How a Singapore Girl flies (Vault)Categories Published Works, Travel
You can’t take the girl out of the world’s most awarded airline. VAULT takes an exclusive, behind-the-scenes tour of what it takes to be a Singapore Girl
Writer: Niña Terol-Zialcita | Photographer: Pat Mateo
Being a Singapore Girl is a dream come true for many women. The name given to the flight attendants of Singapore Airlines was coined by French designer Pierre Balmain in 1972, when he was commissioned to update the airline’s Malay Sarong Kebaya uniform. Since then, the name has come to stand for Asian charm and hospitality and, in 1993, the Singapore Girl became the first “commercial” representation to be unveiled at Madame Tussauds wax museum in London.
The blue uniform is now recognized the world over, and everything about the Singapore Girl–from the way her hair is arranged in a classic French twist to the way her Sarong Kebaya hugs her well-kept figure–evokes sophistication.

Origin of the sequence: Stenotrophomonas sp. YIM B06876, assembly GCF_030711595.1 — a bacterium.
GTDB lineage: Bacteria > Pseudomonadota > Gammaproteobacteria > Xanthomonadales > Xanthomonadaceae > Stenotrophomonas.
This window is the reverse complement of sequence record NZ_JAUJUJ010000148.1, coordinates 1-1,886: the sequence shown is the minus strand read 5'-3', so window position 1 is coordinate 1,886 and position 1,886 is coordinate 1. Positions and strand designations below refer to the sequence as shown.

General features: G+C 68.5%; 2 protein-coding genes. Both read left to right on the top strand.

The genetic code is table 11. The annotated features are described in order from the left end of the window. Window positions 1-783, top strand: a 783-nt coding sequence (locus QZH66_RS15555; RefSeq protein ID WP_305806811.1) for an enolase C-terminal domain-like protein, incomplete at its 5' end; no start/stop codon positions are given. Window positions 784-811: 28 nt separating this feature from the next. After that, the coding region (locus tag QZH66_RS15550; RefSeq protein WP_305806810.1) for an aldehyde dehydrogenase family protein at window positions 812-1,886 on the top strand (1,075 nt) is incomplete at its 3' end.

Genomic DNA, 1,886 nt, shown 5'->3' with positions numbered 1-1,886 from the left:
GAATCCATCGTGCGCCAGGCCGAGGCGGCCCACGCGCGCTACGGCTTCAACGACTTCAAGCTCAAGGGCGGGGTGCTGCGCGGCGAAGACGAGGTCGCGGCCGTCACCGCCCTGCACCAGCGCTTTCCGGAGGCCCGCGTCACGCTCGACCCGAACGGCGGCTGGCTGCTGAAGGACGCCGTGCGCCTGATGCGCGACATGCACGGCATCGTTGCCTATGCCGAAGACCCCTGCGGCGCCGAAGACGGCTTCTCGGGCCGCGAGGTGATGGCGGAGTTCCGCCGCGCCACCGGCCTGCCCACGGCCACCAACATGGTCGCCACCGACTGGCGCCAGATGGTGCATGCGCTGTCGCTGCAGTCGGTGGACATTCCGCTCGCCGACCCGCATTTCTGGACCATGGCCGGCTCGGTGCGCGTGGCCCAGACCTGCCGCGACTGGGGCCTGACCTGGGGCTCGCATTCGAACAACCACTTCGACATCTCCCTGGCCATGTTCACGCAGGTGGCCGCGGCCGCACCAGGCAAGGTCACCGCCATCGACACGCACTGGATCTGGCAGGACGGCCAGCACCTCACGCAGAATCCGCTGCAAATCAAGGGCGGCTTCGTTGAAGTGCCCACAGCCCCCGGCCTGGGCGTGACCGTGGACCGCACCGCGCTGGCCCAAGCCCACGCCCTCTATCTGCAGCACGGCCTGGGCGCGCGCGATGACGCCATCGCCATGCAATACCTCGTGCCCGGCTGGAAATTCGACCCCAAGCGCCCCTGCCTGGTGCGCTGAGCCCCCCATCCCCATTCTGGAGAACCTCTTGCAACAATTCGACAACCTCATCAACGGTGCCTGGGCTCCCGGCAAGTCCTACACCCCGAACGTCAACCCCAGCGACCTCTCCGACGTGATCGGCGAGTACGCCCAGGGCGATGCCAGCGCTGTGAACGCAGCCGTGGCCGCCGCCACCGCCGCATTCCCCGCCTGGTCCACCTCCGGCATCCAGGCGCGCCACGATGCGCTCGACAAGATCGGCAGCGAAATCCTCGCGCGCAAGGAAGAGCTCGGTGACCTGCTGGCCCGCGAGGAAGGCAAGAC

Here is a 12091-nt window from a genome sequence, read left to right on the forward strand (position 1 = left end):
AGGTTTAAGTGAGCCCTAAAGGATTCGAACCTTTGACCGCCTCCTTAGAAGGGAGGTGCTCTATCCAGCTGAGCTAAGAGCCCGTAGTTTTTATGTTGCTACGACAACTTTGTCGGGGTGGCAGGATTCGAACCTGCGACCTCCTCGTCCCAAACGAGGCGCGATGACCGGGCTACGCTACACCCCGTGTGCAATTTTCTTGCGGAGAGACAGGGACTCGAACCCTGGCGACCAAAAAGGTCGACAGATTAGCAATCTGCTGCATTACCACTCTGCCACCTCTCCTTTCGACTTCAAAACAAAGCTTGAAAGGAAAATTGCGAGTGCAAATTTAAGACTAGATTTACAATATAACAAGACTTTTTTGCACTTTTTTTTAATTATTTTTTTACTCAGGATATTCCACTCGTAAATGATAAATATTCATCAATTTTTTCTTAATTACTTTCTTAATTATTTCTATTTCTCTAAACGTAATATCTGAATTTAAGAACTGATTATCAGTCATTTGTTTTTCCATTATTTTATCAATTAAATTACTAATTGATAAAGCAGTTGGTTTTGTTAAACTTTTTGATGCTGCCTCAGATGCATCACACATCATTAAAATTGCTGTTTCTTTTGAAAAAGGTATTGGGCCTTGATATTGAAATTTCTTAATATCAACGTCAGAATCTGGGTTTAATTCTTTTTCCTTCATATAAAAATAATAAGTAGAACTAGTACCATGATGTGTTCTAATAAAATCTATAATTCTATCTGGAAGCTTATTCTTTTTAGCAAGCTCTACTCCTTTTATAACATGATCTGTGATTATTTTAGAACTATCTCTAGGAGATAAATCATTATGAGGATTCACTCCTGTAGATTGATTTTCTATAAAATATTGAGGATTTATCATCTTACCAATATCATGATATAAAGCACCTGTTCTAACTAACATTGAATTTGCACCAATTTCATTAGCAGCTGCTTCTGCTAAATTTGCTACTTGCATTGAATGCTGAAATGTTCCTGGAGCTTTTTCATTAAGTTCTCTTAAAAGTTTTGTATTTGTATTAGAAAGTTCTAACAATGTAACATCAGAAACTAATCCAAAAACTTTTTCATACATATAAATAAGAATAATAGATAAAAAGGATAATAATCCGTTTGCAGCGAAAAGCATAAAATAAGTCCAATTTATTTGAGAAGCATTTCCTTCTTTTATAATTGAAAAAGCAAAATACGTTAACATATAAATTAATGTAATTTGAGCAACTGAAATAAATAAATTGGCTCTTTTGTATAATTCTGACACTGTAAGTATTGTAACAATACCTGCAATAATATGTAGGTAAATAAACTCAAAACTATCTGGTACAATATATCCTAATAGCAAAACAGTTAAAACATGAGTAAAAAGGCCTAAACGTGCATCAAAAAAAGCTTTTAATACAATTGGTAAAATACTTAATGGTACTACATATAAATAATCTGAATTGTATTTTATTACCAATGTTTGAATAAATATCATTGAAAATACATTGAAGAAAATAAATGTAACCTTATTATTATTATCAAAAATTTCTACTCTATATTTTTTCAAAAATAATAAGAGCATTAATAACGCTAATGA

Patricia Mah, who has been flying with Singapore Airlines for eight years now, has become a recognizable face in the airline’s ad campaigns. “It’s a glamorous lifestyle,” she admits. “You get to see different countries, experience different cultures, try different kinds of food, do a lot of shopping.”
Now in her early 30s, Mah looks every bit as fresh and as toned as her younger counterparts. She credits her training with Singapore Airlines for helping her acquire the discipline needed to maintain her health and lifestyle. “The training was very challenging–it was a lot more extensive and a lot more detailed than in other airlines,” she recounts. “You have to learn to pace yourself and adapt to all kinds of situations. Each flight will be a different experience.”
This is an excerpt only. The full article is featured in the Travel Issue of Vault Magazine, (June-July 2012). Vault Magazine is available in the Philippines at all Fully Booked, Powerbooks, and National Bookstore branches. For more details, visit Vault‘s Facebook page HERE.